Anchored by Jake Tapper, The Lead airs at 4 p.m. ET on CNN.
Fmr. national security adviser Stephen Hadley, and the latest on the crisis in Ukraine.
President Barack Obama has said he will not negotiate with Republicans on their demands, and yet he is hosting Speaker John Boehner and congressional leaders at the White House Wednesday to discuss the shutdown and looming debt ceiling debate.
"I expect him to have one demand today when he sits down with Republican leadership, which is to say put a funding bill on the floor, a clean funding bill, to fund the government for the next two months," said Democratic strategist and former spokesman for the Obama campaign Ben LeBolt.
In other words, Obama will not negotiate over Republican demands to defund, or delay parts of the president's health care law, so-called Obamacare.
"He's not going to overturn the results of the presidential election, and participate in government by ransom," said LaBolt.
"Everybody could see this train wreck coming. I actually feel badly for John Boehner. I think this is Ted Cruz and President Obama's shutdown," said former chairman and CEO of Hewlett-Packard Carly Fiorina.
Though Cruz' tactics were wrong, said Fiorina.
"There's no honor in charging a hill that you know you can't take, only casualties, although Ted Cruz maybe got name recognition and money along the way," said Fiorina. "But President Obama wanted this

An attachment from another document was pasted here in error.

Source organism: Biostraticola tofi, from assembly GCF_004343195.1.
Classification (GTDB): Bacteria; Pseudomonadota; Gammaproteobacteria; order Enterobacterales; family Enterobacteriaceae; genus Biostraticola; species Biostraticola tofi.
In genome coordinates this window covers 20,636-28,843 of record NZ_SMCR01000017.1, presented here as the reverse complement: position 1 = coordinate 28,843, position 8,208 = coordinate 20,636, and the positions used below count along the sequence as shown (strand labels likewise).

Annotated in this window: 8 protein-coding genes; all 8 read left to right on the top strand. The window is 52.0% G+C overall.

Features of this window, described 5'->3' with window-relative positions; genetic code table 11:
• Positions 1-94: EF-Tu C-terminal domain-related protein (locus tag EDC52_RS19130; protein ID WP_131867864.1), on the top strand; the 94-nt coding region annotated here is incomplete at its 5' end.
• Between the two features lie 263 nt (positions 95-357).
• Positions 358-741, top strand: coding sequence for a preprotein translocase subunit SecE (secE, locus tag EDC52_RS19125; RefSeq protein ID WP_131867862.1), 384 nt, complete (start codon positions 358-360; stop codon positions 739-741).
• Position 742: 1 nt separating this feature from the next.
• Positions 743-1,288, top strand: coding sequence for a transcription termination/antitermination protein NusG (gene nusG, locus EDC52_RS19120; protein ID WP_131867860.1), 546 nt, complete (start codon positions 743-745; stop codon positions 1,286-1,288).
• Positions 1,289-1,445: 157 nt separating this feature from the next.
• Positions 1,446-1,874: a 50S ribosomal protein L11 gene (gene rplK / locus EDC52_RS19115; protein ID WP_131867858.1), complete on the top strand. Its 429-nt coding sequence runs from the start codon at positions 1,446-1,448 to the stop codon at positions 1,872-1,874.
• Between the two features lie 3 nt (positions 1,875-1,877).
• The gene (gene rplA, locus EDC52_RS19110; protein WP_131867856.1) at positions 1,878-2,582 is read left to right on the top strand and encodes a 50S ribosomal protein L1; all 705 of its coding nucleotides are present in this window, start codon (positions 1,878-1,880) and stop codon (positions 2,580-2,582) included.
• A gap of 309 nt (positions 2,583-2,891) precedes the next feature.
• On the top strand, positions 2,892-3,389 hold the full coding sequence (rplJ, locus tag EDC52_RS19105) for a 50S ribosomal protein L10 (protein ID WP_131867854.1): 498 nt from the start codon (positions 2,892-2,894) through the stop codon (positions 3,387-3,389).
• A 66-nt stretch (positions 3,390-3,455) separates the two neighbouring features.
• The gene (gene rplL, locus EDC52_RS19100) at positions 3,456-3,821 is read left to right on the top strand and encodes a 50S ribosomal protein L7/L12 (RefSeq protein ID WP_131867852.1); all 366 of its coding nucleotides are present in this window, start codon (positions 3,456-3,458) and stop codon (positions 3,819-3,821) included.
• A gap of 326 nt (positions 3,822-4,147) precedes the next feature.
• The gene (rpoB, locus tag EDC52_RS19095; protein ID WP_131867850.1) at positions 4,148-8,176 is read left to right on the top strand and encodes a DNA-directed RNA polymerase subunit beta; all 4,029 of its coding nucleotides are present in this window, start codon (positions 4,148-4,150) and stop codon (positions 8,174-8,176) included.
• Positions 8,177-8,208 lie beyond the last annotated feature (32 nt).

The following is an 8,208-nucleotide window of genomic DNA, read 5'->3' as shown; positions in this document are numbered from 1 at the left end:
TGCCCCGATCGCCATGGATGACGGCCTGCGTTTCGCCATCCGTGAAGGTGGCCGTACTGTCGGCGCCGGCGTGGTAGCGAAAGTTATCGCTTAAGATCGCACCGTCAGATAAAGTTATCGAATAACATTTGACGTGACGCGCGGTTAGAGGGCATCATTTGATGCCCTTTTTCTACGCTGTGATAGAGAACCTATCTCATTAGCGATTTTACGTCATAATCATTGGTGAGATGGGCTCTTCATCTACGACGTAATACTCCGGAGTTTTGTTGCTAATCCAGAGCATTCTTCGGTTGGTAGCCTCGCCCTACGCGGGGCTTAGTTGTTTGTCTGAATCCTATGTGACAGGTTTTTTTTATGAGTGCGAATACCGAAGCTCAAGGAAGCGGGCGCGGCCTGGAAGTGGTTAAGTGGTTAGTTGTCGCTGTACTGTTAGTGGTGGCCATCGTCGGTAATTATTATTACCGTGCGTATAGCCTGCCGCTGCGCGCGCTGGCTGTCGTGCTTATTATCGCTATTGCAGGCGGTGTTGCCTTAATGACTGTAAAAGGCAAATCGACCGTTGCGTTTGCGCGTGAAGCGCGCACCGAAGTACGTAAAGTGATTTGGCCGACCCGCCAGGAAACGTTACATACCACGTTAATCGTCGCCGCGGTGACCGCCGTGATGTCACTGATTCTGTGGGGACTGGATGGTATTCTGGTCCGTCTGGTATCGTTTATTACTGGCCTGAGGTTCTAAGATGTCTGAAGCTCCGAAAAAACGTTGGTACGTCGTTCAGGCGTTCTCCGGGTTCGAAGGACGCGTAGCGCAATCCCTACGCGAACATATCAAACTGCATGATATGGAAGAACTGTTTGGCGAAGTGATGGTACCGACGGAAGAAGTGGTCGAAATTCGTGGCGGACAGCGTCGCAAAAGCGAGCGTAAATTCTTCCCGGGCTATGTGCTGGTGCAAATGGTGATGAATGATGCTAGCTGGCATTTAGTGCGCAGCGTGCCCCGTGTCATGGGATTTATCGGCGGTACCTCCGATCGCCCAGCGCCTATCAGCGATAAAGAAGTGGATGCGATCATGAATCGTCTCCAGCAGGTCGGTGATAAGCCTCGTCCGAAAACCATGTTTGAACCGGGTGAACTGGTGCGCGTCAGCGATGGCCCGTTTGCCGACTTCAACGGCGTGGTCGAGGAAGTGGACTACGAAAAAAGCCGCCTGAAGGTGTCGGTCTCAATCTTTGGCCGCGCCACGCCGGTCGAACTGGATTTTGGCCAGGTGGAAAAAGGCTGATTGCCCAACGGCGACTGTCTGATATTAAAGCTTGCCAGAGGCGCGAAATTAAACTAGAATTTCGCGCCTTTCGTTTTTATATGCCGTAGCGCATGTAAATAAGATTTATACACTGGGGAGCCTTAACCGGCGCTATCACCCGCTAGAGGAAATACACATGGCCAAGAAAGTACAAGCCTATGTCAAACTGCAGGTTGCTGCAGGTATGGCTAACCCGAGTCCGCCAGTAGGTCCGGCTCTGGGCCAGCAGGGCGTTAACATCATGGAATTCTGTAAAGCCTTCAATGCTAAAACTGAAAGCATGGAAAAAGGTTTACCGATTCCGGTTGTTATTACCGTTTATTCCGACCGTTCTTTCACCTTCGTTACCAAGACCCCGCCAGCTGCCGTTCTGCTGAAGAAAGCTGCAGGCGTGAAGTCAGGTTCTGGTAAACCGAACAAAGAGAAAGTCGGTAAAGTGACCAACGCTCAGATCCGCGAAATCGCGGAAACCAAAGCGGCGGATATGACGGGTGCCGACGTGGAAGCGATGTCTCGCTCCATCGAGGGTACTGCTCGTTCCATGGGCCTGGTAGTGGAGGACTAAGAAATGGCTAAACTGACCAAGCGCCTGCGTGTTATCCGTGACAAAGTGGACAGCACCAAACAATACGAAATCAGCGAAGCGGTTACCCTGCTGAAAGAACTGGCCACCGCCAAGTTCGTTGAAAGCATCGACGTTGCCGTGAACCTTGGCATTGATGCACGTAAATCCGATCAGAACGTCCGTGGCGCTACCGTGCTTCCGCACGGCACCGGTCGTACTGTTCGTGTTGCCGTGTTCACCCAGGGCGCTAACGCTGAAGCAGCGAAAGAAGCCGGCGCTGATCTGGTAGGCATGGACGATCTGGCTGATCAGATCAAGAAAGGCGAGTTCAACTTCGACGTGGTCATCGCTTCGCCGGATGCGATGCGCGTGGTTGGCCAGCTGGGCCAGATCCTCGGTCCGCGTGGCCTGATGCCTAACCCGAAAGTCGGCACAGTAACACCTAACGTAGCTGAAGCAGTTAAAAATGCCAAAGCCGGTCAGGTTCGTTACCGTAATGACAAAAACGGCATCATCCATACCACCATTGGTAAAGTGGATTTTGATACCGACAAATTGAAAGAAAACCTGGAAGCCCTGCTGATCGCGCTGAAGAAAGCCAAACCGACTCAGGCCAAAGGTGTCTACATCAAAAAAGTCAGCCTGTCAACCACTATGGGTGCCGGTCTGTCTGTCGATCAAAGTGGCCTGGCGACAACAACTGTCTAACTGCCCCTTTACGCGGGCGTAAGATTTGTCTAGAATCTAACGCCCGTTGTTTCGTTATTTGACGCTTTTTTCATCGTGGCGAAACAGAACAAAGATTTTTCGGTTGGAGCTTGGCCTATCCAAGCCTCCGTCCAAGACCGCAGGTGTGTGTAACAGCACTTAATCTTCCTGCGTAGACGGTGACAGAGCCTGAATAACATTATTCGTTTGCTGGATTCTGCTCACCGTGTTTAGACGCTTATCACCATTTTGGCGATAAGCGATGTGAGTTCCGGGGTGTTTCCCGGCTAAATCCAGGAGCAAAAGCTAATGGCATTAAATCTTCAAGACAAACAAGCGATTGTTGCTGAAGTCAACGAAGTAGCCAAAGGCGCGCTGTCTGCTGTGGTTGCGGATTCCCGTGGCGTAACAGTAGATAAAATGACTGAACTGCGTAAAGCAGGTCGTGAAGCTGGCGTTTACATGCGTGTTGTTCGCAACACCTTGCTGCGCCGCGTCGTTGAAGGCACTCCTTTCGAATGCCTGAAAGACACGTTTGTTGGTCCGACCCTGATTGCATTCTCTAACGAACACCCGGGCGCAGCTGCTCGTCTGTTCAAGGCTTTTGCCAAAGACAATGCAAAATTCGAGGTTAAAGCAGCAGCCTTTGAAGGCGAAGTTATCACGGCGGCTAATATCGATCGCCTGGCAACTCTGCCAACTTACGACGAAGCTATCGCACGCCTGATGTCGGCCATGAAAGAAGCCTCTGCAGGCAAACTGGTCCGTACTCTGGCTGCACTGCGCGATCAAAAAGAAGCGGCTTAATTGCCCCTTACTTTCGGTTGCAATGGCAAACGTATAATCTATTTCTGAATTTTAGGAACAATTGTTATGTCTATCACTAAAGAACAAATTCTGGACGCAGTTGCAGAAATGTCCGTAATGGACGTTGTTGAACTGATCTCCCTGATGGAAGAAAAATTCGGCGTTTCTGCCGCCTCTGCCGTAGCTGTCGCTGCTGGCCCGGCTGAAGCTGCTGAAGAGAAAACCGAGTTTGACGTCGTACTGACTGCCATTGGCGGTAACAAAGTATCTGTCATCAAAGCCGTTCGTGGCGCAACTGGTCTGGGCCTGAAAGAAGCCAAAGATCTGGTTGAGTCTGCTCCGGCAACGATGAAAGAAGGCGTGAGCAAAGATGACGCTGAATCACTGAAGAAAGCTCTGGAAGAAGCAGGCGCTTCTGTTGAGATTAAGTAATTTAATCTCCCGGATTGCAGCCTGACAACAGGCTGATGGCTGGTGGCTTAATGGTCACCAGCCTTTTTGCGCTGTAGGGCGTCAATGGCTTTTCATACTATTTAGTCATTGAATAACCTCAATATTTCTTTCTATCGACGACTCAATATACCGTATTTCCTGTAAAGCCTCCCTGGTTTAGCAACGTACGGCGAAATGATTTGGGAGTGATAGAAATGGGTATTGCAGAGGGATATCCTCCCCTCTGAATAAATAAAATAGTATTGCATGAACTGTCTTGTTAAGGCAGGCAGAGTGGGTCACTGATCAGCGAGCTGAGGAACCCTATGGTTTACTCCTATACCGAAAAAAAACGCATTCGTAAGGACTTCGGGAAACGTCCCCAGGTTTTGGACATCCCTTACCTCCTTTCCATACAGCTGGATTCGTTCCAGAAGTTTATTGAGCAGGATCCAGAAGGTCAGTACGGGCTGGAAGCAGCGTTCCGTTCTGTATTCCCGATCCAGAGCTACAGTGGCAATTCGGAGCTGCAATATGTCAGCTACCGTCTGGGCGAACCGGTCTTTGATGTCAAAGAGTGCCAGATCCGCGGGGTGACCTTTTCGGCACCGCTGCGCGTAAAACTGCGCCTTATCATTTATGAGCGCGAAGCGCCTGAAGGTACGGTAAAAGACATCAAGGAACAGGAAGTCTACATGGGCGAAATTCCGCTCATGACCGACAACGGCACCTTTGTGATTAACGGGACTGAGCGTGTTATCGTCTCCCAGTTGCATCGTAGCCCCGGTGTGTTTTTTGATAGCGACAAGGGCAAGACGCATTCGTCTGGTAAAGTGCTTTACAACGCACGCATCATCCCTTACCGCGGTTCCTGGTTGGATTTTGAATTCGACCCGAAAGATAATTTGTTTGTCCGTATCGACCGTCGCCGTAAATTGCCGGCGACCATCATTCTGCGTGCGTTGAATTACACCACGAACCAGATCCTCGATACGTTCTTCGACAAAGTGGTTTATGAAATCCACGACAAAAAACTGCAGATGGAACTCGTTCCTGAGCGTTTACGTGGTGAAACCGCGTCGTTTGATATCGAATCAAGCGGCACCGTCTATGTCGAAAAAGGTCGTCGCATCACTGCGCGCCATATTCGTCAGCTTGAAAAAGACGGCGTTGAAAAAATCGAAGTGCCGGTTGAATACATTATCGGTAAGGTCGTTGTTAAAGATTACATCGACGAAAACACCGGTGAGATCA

shutdown. And Ted Cruz played right into his hands."
Since the government officially shut down Monday evening, House Republicans have tried and failed to pass targeted, piecemeal bills to reopen parts of the government in the short term, including national parks and claims processing at the department of Veterans Affairs.
In the House, some moderate Republicans are making noise about trying to overcome the conservative hold on strategy over the budget and debt ceiling, but no clear signs have emerged of a shift that might persuade Boehner and other House leaders to change course.
"The most frustrating part about this is the reason we're having a shutdown now is not because of no votes in the House. The votes to fund the government are in the House right now. They're just not holding the vote," said political reporter for Yahoo! News Chris Moody.
"That's going to be frustrating and infuriating to a lot of people that see it, and say it's there, why are we closing down monuments, and not funding (National Institute of Health)?" said Moody.
For more political analysis, watch the video above.